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I think I'm just confused, but for some reason I thought that light moving straight in one frame would have to move in the same direction in another frame. I know there are photons-but because I have not learned about them I was thinking purely from the wave model. If light has no mass, shouldn't a disturbance sent in one direction, regardless of perpendicular speed, move in that direction in all frames? In particular I had a homework problem that was asking how the Michaelson Morley experiment's null effects could be accounted for with Length contraction. They used the path of light in the vertical direction (Not a straight line.) Clearly the math works out this way, but I'm not sure why the vertically moving light would have a horizontal velocity just because the frame it was shot from had that velocity. Why does light have this inertia? Can someone explain it via wave theory?

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Ask yourself how vectors transform with changes in reference frame. – Will Jul 18 '13 at 19:03
Isn't there something strange about this though? Why does light always go straight in a moving frame? While it would be weird if it didn't, I don't see what's allowing it to if it doesn't have some kind of 'inertia'. Light always moves as you would expect it to move from its source. – user24082 Jul 19 '13 at 2:11
What exactly do you think a change in reference frame (from one inertial frame to another) does? You aren't touching the things in your spacetime. Lorentz transformations do no change the observed straightness of light's path. Read the answer by @joshphysics carefully and think about it. – Will Jul 19 '13 at 3:31
I just don't understand how, if I shoot a laser straight ahead of me, it could ever appear to be coming diagonally out of the laser to someone else. I feel like light would be more prone to some kind of equivalent drag. – user24082 Jul 19 '13 at 3:35
What if I was to look in a rotated frame? Let's say you are pointing your laser ahead of you in your $x$ direction. But my frame is rotated 45 degrees w.r.t your frame, so I see it moving at 45 degrees w.r.t my $x$ axis. Does this help? Or are you only confused by frames moving w.r.t each other? – Will Jul 19 '13 at 3:38

2 Answers 2

It's not that light has any inertia, it's simply that when you view the path of something from a different frame, the path can look different. Light's having no mass does not affect this qualitative fact. The masslessness simply means that its speed is frame-invariant, not its direction of travel.

In particular, if for example, a light ray is traveling in the $y$-direction in one frame, then it will look as though its path is angled towards the negative $x$-axis in a frame boosted along the positive $x$ axis.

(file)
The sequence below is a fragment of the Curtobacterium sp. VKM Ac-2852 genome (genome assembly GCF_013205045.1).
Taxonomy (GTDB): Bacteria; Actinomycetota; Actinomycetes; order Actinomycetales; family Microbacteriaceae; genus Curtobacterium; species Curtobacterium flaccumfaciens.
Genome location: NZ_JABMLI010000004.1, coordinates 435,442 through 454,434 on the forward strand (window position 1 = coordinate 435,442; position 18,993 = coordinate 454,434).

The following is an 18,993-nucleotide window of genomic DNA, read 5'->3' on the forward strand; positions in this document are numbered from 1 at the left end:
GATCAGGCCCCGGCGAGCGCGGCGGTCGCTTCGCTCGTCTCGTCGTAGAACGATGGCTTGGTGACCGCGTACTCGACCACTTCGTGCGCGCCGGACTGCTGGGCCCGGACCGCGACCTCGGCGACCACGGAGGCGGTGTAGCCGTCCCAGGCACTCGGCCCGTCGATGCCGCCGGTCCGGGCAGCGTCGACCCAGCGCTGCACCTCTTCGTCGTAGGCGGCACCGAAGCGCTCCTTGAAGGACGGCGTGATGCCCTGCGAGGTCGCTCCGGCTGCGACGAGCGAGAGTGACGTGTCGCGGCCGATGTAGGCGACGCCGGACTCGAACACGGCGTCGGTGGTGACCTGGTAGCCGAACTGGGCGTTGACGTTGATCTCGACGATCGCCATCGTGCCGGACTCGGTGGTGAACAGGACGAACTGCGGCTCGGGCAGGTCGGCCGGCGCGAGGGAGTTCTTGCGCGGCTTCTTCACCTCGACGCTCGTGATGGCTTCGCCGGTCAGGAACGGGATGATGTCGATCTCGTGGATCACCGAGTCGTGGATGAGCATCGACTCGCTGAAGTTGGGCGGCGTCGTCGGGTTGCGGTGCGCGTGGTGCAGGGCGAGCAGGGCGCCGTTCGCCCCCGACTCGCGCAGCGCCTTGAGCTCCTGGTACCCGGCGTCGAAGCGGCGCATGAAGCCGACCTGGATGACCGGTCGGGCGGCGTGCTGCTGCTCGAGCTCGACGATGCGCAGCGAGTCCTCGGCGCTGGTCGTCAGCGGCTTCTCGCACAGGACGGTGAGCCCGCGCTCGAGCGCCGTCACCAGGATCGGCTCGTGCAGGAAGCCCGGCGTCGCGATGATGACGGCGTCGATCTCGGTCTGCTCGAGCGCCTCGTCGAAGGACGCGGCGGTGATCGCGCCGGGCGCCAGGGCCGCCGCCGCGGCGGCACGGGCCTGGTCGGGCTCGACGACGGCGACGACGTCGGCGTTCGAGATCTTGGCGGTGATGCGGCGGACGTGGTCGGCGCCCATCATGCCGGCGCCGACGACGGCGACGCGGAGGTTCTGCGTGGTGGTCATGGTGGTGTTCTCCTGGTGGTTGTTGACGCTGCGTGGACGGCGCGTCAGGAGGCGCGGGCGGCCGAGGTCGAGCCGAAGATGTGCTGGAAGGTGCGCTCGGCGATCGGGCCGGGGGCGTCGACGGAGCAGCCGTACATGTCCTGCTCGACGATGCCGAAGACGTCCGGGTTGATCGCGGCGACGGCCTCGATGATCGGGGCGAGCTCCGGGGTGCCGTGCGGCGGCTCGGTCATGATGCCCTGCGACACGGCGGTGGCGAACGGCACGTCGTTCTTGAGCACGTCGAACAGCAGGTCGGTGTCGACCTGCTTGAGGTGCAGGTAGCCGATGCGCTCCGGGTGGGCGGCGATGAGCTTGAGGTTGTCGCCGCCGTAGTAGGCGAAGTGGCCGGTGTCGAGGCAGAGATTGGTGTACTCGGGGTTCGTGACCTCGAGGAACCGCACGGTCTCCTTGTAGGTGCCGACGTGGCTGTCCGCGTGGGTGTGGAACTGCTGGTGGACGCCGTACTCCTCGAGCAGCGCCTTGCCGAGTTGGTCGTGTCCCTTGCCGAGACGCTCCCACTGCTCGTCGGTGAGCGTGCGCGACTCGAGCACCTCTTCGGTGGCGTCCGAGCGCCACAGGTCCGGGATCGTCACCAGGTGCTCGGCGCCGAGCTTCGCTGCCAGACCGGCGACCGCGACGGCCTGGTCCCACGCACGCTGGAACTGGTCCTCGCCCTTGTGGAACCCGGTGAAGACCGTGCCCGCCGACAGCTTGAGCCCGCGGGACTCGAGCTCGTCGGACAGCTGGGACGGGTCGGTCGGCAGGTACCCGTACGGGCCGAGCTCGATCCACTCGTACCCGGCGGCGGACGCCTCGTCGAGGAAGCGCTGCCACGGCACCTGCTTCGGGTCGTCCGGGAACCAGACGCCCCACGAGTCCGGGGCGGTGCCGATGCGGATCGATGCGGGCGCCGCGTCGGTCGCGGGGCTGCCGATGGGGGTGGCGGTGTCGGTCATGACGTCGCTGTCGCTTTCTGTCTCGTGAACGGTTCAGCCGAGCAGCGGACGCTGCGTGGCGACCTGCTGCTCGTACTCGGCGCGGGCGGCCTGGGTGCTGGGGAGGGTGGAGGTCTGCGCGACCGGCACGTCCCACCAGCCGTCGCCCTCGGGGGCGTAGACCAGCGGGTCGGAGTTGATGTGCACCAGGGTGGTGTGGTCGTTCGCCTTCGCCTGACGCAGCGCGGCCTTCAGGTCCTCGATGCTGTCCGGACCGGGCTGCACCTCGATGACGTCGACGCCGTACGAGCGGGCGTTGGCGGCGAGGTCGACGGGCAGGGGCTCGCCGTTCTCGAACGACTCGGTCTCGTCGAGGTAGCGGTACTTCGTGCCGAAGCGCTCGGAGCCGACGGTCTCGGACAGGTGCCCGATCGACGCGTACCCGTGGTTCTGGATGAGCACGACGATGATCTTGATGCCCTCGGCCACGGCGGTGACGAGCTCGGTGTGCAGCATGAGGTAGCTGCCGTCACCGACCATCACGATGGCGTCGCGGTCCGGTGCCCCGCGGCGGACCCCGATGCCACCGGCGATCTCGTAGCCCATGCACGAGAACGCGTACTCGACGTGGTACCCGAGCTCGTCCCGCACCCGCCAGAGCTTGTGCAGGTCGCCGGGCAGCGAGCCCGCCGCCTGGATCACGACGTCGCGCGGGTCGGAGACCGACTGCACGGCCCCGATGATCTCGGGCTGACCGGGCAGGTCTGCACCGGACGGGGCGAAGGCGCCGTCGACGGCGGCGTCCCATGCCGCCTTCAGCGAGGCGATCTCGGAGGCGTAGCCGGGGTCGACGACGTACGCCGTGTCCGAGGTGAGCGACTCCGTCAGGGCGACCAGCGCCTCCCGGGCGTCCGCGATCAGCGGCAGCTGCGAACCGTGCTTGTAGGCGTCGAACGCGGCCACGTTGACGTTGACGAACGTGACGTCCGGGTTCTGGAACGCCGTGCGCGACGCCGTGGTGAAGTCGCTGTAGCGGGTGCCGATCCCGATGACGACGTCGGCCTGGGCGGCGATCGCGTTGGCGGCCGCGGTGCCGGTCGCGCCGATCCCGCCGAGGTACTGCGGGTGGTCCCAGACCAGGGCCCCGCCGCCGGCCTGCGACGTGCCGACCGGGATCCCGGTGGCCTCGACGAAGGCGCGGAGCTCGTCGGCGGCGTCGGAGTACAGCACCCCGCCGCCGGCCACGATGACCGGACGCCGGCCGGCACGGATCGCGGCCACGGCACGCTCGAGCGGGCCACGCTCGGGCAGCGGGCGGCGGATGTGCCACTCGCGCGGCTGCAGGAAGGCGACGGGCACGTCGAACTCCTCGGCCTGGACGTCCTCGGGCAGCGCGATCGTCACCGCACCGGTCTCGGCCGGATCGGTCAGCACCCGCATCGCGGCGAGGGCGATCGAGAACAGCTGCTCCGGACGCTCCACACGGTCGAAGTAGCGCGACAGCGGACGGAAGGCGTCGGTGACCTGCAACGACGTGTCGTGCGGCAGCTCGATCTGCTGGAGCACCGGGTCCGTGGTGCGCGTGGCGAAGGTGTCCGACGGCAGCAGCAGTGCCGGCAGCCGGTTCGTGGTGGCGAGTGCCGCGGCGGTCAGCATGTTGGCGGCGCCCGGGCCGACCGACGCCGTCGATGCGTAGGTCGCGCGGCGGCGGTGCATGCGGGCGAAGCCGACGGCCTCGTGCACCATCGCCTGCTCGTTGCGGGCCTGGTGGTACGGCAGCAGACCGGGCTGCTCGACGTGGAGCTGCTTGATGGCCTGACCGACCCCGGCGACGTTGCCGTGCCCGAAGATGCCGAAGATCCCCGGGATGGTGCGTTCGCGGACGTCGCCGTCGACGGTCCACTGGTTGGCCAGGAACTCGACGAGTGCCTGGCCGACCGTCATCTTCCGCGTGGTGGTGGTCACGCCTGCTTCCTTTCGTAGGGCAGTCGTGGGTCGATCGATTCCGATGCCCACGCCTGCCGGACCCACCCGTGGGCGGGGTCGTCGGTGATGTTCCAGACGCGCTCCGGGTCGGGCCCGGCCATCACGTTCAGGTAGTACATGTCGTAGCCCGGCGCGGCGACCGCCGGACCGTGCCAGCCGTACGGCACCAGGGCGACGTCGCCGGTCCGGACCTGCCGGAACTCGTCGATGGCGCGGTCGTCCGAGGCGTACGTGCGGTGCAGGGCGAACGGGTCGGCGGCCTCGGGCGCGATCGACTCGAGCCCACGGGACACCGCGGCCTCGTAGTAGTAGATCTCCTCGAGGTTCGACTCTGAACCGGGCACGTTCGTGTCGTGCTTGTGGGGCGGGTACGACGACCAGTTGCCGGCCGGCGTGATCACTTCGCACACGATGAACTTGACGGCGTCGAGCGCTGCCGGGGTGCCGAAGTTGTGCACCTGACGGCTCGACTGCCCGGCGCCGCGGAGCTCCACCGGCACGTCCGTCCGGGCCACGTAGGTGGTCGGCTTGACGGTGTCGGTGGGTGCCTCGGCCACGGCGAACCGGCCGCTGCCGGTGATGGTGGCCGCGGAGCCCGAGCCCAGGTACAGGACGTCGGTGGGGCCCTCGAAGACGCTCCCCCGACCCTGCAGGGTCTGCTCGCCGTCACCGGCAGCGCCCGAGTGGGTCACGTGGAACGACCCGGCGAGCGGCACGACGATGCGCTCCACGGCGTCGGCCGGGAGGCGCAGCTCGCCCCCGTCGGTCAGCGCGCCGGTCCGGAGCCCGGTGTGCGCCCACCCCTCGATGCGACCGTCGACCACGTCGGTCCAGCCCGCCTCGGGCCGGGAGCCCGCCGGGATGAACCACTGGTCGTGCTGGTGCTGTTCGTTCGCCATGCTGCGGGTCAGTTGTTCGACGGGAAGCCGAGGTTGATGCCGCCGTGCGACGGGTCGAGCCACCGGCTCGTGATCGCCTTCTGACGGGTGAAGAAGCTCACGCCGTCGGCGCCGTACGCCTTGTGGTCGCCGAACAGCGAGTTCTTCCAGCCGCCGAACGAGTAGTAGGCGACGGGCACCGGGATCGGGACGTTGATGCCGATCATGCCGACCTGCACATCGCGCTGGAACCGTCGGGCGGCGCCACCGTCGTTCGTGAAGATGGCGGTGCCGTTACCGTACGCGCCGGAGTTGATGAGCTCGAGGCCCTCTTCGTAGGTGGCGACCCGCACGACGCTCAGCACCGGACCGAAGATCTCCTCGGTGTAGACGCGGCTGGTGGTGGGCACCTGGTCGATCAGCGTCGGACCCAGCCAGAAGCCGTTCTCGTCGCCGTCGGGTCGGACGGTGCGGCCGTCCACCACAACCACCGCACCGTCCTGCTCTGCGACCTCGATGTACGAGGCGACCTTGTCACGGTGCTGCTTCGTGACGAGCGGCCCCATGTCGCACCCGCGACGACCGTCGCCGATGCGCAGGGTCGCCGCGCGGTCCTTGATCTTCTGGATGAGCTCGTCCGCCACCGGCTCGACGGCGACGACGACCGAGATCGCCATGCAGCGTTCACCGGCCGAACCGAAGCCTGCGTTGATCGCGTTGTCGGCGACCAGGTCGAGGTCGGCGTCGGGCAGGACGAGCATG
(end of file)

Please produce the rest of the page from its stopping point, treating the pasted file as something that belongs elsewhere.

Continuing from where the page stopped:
Mathematically, consider a light ray along the $y$-axis described by the following path: \begin{align} t(\lambda) &= \lambda, \qquad x(\lambda) = 0, \qquad y(\lambda) = c\lambda \qquad z(\lambda) = 0 \end{align} The Lorentz transformation tells us that in a frame boosted in the $x$-direction, we have the following relationships: \begin{align} t' &= \gamma\left(t-\frac{v}{c^2} x\right), \qquad x' = \gamma(x-vt), \qquad y'=y, \qquad z'=z \end{align} so the path of the light ray in the new frame is \begin{align} t'(\lambda) = \gamma\lambda, \qquad x'(\lambda) = -v\gamma\lambda, \qquad y'(\lambda) = c\lambda, \qquad z'(\lambda) = 0 \end{align} Notice that the path of the ray has picked up a negative $x$ compoenent! This is purely because we are viewing the light ray in a different way. It's like if you were to view your computer monitor while sitting at your desk, it looks like its standing still, but you can make it look like its moving in any direction you please by yourself moving in an appropriate direction.

Notice, however, that in both frames, the path of the light ray satisfies the appropriate nullness condition; \begin{align} -c^2\dot t(\lambda)^2 +\dot{\mathbf x}(\lambda)^2 = 0 \end{align} where dots denote derivatives with respect to the parameter $\lambda$ which indicates that the speed of the light ray is invariant.

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enter image description here

In both reference frames, there is an event where the light strikes the center of the top mirror.

In the frame in which the mirrors are at rest, the light has a vertical path.

Is it not clear that, if the mirrors are moving in a reference frame, the light path cannot be vertical?

Image credit.

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